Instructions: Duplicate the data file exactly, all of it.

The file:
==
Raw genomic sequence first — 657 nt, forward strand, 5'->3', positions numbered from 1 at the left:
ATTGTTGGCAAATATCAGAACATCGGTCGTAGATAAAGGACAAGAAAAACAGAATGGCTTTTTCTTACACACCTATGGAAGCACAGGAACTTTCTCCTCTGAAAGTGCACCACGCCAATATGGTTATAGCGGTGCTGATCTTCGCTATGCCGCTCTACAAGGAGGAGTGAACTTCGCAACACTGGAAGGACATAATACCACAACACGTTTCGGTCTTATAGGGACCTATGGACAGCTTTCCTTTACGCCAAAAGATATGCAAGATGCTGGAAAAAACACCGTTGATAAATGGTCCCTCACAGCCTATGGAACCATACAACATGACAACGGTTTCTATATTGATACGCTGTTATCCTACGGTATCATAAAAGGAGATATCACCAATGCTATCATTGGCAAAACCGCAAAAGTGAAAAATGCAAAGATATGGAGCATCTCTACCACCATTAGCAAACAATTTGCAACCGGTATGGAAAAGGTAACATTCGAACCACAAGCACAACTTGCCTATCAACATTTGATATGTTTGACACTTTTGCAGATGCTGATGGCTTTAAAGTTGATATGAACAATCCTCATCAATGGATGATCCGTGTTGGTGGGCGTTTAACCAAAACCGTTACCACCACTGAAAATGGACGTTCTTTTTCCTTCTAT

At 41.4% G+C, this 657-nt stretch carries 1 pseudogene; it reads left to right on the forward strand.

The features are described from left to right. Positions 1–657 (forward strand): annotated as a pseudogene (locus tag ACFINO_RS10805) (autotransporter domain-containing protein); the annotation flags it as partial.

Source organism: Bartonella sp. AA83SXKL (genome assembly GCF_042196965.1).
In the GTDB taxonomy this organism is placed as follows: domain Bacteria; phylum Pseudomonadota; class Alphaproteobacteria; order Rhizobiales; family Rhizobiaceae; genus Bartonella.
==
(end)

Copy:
Raw genomic sequence first — 657 nt, forward strand, 5'->3', positions numbered from 1 at the left:
ATTGTTGGCAAATATCAGAACATCGGTCGTAGATAAAGGACAAGAAAAACAGAATGGCTTTTTCTTACACACCTATGGAAGCACAGGAACTTTCTCCTCTGAAAGTGCACCACGCCAATATGGTTATAGCGGTGCTGATCTTCGCTATGCCGCTCTACAAGGAGGAGTGAACTTCGCAACACTGGAAGGACATAATACCACAACACGTTTCGGTCTTATAGGGACCTATGGACAGCTTTCCTTTACGCCAAAAGATATGCAAGATGCTGGAAAAAACACCGTTGATAAATGGTCCCTCACAGCCTATGGAACCATACAACATGACAACGGTTTCTATATTGATACGCTGTTATCCTACGGTATCATAAAAGGAGATATCACCAATGCTATCATTGGCAAAACCGCAAAAGTGAAAAATGCAAAGATATGGAGCATCTCTACCACCATTAGCAAACAATTTGCAACCGGTATGGAAAAGGTAACATTCGAACCACAAGCACAACTTGCCTATCAACATTTGATATGTTTGACACTTTTGCAGATGCTGATGGCTTTAAAGTTGATATGAACAATCCTCATCAATGGATGATCCGTGTTGGTGGGCGTTTAACCAAAACCGTTACCACCACTGAAAATGGACGTTCTTTTTCCTTCTAT

At 41.4% G+C, this 657-nt stretch carries 1 pseudogene; it reads left to right on the forward strand.

The features are described from left to right. Positions 1–657 (forward strand): annotated as a pseudogene (locus tag ACFINO_RS10805) (autotransporter domain-containing protein); the annotation flags it as partial.

Source organism: Bartonella sp. AA83SXKL (genome assembly GCF_042196965.1).
In the GTDB taxonomy this organism is placed as follows: domain Bacteria; phylum Pseudomonadota; class Alphaproteobacteria; order Rhizobiales; family Rhizobiaceae; genus Bartonella.